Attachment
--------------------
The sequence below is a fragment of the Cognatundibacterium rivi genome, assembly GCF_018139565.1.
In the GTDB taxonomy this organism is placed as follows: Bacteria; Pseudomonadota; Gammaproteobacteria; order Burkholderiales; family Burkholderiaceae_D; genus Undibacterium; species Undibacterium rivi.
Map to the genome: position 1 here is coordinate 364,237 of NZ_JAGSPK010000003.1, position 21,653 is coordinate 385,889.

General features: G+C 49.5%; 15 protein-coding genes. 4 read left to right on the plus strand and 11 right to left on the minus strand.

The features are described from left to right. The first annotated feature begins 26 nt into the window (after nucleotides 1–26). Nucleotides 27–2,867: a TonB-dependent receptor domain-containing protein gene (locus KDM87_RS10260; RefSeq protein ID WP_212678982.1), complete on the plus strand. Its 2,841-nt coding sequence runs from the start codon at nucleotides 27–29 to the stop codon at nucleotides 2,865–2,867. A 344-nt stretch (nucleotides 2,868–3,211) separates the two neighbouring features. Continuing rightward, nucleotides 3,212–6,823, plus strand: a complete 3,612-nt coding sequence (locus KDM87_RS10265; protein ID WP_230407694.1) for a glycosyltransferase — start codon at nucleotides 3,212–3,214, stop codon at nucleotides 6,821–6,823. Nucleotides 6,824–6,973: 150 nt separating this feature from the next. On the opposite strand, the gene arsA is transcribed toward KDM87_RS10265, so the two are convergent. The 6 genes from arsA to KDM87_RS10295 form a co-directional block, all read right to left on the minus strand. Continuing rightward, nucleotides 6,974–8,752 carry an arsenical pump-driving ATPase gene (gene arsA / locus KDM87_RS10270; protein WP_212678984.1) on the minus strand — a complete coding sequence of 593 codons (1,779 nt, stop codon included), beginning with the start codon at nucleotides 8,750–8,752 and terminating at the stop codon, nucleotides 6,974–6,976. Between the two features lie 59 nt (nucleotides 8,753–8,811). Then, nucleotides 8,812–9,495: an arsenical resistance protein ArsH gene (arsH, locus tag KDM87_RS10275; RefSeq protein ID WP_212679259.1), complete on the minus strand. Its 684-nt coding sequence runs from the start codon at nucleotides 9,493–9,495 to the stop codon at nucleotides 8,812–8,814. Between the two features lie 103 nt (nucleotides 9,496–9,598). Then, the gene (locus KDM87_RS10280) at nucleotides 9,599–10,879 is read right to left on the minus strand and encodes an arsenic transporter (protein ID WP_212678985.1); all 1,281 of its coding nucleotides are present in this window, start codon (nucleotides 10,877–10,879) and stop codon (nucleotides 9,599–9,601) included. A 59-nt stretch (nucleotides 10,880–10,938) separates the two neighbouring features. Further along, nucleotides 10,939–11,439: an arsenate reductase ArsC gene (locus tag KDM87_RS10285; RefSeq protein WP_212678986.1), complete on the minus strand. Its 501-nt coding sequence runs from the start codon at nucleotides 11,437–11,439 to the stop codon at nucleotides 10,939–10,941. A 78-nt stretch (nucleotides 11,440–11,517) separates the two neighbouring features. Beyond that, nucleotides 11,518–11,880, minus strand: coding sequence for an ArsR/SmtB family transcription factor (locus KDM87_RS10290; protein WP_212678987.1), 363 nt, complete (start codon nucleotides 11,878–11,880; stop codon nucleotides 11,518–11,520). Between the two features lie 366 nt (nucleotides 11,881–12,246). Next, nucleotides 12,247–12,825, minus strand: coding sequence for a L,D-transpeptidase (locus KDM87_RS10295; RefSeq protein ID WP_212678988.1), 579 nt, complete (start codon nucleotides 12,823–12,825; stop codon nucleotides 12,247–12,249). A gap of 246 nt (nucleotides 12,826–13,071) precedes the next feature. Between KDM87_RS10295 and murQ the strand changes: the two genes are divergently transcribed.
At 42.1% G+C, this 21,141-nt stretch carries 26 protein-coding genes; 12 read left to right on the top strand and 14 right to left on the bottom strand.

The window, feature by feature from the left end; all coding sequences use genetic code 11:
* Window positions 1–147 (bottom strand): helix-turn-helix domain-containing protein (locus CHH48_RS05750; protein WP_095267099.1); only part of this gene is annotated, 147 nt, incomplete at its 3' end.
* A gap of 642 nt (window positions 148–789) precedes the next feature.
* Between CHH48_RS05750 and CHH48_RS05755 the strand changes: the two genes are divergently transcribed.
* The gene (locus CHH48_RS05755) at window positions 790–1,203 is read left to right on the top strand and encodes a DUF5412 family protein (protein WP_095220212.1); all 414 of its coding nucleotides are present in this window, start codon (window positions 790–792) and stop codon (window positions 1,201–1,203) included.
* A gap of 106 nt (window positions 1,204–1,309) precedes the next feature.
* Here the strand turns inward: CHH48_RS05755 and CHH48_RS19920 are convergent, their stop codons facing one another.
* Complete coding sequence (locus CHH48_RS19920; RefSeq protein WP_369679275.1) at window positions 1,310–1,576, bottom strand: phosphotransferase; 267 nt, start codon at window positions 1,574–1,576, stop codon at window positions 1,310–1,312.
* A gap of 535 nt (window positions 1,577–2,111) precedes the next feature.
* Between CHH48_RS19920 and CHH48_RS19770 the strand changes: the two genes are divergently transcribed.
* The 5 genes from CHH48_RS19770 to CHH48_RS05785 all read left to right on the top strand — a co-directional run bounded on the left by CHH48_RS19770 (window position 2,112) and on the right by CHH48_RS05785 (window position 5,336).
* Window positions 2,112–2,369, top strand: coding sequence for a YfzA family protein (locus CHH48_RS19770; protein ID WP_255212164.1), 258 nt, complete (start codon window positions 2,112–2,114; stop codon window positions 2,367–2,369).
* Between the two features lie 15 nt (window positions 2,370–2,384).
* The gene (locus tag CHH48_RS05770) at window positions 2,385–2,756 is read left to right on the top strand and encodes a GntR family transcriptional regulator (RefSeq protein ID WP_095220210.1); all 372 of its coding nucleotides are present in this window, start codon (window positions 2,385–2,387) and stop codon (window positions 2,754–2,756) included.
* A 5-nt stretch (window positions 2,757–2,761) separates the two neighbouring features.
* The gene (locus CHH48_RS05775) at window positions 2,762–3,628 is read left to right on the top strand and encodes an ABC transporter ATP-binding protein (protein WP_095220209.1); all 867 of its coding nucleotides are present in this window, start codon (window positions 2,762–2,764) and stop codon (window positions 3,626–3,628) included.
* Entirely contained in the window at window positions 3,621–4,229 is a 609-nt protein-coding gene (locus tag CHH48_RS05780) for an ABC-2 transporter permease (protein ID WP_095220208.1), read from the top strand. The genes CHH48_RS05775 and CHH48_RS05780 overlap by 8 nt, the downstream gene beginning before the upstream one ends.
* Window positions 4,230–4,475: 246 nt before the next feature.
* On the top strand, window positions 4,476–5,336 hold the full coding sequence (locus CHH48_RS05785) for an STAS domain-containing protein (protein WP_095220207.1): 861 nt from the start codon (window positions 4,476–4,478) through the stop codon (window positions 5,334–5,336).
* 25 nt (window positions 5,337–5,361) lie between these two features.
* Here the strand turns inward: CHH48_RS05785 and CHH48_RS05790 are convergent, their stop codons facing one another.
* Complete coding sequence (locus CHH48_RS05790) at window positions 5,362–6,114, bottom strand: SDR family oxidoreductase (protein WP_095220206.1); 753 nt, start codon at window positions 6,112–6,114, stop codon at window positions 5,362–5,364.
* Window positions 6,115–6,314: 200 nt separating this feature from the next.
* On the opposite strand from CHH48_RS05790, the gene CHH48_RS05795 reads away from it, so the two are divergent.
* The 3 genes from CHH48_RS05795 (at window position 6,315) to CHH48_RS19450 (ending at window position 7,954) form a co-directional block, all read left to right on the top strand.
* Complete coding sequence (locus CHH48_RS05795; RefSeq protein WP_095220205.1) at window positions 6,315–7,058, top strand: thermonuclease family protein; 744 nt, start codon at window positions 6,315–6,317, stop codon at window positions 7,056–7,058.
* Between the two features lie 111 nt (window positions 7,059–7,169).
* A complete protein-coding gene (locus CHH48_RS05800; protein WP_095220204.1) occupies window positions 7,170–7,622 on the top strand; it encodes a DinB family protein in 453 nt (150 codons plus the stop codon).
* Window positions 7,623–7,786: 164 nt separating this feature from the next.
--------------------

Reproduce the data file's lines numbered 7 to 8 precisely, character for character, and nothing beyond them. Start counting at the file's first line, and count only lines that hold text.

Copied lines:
The window, feature by feature from the left end; all coding sequences use genetic code 11:
* Window positions 1–147 (bottom strand): helix-turn-helix domain-containing protein (locus CHH48_RS05750; protein WP_095267099.1); only part of this gene is annotated, 147 nt, incomplete at its 3' end.